Apple has announced it will be raising its App Store prices in multiple territories – including every country that uses the euro, but excluding the UK at present – starting on 5th October.
As per an update shared with developers, which did not provide an explanation for the impending price hike, Apple said the move will impact all tiers of its App Store pricing chart in the following areas: Chile, Egypt, Japan, Malaysia, Pakistan, Poland, South Korea, Sweden, Vietnam, and all territories that use the euro currency.
When the pricing changes come into effect on 5th October, App Store items previously priced at €0.99 will, for instance, increase to €1.19, while apps formerly costing €9.99 will rise to €11.99. App Store developers who offer subscriptions will, however, have the option to preserve prices for existing subscribers.
Following today’s news, vocal App Store critic and Epic Games CEO Tim Sweeney condemned the move on Twitter, writing, “This highlights Apple’s monopoly pricing power and also their seldom-discussed practice of fixing the ratio of app prices across regions: developers choose the US price, then Apple unilaterally sets the price in all other territories.”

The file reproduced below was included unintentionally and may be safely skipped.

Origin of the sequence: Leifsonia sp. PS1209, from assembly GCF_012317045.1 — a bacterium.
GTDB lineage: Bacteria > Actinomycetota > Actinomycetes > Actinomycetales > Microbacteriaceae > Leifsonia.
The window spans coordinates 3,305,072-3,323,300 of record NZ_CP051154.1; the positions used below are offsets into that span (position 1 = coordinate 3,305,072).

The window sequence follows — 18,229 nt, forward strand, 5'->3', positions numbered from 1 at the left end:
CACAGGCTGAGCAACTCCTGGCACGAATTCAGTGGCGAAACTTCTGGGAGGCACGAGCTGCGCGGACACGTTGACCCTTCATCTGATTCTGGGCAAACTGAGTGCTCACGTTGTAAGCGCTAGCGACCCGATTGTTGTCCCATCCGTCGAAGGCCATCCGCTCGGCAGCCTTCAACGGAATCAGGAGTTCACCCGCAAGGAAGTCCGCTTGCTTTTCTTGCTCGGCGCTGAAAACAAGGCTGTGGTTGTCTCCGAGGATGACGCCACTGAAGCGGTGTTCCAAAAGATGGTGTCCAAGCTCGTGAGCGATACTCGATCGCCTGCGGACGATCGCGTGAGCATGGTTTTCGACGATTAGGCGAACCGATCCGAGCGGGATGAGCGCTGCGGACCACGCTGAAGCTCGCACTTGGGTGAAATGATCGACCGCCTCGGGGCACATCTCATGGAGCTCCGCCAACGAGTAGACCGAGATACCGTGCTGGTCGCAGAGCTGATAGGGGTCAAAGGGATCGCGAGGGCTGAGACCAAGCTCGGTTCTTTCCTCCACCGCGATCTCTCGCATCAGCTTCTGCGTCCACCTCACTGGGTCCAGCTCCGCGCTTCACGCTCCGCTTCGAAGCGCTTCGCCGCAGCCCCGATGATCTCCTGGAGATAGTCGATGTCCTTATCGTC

“Compare to Steam and Epic Games Store,” Sweeney continued, “where developers choose their own regional pricing strategies in response to local competition and differing market conditions across specialised categories of games and apps.”
Epic, of course, remains in a messy legal tussle with Apple over its App Store practices after the iPhone maker blocked Fortnite from being distributed on its devices – a move it made after Epic deliberately circumvented contractually mandated App Store payment mechanisms within its Fortnite iOS app. Epic then launched an antitrust case against Apple, but failed to prove the latter held a monopoly as defined by antitrust laws. Appeals are set to be heard next month.